It’s not just bakers that are touting heritage and whole grains. Restaurants from health-conscious fast casual (hello, Le Pain Quotidien’s Sunny Side Breakfast Bowl with Ancient Grains) and critics’ darlings (Los Angeles’ Sqirl serves its Traditional Kokuho Rose Brown Rice Porridge with organic milk, toasted hazelnuts, and house-made jam) to James Beard Award winners: The menu at Seattle chef Edouardo Jordan’s newest restaurant, Lucinda Grain Bar, due to open in early 2019, will feature grains like buckwheat, millet, and wheat berries in nearly every dish. If this two-time JBA winner doesn’t have his finger on the pulse, who does?

6. Mocktails

January, long a time of abstention, resolutions, and fresh starts, is also now known as “Dryuary,” a month-long detox from the excesses of the holiday season. Restaurants are taking notice of the trend and rising to the occasion with tasty and enticing beverages that won’t knock you for a loop. No need to revert to ye olde Shirley Temple with its neon-bright cherry plopped in a sea of sickly-sweet liquid. Instead, you could be enjoying a kombucha-based beverage like this Sparkling Cranberry Kombucha Mocktail or a Mango Mule or Rosemary Blueberry Smash.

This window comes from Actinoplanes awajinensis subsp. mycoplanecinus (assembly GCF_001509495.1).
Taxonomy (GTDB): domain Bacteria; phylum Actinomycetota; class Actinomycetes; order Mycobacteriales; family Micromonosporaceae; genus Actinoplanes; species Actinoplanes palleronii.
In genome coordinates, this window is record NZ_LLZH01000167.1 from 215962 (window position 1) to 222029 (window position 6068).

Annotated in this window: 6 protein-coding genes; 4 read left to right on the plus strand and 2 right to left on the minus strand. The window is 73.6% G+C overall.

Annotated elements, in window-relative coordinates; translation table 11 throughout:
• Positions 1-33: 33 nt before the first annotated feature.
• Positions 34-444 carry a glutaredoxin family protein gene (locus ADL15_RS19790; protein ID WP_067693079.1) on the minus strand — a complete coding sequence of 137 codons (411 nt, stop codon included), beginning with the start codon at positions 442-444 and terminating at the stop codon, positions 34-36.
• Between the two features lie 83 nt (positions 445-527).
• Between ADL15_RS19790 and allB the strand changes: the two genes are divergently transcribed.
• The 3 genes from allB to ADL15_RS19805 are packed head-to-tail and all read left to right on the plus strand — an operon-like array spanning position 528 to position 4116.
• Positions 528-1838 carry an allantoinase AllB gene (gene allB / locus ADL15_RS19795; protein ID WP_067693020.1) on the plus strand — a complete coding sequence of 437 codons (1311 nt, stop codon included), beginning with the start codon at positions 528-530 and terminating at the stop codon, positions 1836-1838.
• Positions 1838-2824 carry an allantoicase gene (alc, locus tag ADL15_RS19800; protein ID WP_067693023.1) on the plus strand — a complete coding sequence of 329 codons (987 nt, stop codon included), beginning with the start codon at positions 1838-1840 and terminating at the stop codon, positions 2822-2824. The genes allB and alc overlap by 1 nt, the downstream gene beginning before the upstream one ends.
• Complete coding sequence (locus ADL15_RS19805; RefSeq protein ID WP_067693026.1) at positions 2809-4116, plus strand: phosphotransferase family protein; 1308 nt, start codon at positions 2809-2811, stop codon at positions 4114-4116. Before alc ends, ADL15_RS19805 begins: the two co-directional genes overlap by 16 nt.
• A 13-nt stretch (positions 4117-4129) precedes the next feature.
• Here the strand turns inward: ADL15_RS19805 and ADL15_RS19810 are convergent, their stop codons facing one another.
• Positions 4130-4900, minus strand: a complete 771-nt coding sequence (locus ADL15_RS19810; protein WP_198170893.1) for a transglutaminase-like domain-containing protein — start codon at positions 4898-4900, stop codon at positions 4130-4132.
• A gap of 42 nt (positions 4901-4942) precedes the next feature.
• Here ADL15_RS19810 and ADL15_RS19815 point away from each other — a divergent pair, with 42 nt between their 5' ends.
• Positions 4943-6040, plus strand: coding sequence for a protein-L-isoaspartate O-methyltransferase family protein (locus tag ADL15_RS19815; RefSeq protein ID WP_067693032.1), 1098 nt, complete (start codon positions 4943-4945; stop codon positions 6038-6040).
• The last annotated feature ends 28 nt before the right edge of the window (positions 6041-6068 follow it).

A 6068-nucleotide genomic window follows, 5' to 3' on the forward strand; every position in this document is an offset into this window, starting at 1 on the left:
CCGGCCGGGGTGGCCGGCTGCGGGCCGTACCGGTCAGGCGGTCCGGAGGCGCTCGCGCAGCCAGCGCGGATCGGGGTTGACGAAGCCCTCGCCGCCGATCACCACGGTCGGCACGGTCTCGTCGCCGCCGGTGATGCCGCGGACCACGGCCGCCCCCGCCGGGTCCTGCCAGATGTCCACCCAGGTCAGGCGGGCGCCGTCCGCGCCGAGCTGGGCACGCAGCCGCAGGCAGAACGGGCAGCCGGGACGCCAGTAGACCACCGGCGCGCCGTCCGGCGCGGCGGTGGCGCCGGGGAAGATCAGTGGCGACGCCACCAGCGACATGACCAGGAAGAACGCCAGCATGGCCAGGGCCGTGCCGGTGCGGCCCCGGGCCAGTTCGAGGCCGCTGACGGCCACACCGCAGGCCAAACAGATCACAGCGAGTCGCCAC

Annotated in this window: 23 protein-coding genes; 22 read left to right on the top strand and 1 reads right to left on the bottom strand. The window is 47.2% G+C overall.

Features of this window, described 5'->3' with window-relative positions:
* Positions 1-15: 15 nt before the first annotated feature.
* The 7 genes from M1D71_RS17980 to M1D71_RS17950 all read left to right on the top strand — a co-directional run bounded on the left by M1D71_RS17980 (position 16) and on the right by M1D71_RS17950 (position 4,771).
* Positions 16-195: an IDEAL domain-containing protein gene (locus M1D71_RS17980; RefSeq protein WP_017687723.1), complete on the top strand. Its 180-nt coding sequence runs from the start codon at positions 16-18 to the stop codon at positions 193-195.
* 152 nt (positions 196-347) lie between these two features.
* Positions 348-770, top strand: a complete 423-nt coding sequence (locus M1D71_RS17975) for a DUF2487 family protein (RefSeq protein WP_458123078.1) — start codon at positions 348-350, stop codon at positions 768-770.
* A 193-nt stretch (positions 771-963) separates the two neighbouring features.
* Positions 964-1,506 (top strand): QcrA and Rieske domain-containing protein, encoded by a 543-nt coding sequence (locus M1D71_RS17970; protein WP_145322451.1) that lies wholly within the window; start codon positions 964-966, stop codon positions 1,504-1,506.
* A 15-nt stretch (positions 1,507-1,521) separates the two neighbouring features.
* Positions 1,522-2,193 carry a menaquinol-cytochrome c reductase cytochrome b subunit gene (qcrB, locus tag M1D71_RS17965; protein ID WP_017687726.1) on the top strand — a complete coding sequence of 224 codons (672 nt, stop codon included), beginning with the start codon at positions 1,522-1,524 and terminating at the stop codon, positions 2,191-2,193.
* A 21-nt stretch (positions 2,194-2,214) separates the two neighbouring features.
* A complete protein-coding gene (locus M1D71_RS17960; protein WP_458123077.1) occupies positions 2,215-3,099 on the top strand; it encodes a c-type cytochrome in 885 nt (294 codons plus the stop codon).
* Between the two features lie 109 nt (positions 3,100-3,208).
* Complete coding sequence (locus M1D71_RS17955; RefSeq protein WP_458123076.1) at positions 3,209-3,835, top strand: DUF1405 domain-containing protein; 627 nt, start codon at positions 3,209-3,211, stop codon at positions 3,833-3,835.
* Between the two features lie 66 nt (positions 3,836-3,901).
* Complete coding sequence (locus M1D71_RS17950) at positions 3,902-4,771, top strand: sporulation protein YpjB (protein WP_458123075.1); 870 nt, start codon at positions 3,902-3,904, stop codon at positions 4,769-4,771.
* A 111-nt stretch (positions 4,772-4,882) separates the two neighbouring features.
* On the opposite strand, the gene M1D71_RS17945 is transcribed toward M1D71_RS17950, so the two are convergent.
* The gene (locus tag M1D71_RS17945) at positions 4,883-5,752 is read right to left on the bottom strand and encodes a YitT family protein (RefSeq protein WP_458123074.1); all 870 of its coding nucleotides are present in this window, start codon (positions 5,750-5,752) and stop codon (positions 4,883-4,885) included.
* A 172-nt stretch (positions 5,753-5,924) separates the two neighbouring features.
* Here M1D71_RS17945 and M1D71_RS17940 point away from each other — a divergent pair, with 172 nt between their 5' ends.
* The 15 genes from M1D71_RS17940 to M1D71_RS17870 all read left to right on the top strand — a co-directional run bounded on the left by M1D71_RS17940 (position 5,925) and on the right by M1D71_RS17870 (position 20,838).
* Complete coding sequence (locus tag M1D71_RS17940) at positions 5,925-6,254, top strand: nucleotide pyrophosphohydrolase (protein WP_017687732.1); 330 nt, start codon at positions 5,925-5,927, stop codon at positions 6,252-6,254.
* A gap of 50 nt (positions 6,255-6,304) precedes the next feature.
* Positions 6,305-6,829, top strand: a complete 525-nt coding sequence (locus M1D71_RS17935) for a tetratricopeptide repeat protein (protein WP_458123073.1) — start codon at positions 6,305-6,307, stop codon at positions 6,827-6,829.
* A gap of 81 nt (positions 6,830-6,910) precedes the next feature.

Access to fresh juices, myriad local brands producing creative bitters (I am especially partial to Fee Brothers’ Rhubarb), and flavor-infused simple syrups are fueling this trend. Seedlip, a newish British beverage company that bills themselves as “the world’s first distilled non-alcoholic spirits,” has also added to the mocktail convo with three signature flavors: aromatic Spice 94, herbaceous Garden 108, and citrusy Grove 42. Just the thing when your liver needs time to de-pickle but you want something a little more adventurous than club soda with lime.


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Julie Chernoff, Make It Better’s dining editor since its inception in 2007, graduated from Yale University with a degree in English — which she speaks fluently — and added a professional chef’s degree from the California Culinary Academy. She has worked for Boz ScaggsRick Bayless, and Wolfgang Puck (not all at the same time); and sits on the boards of Les Dames d’Escoffier International and Northlight Theatre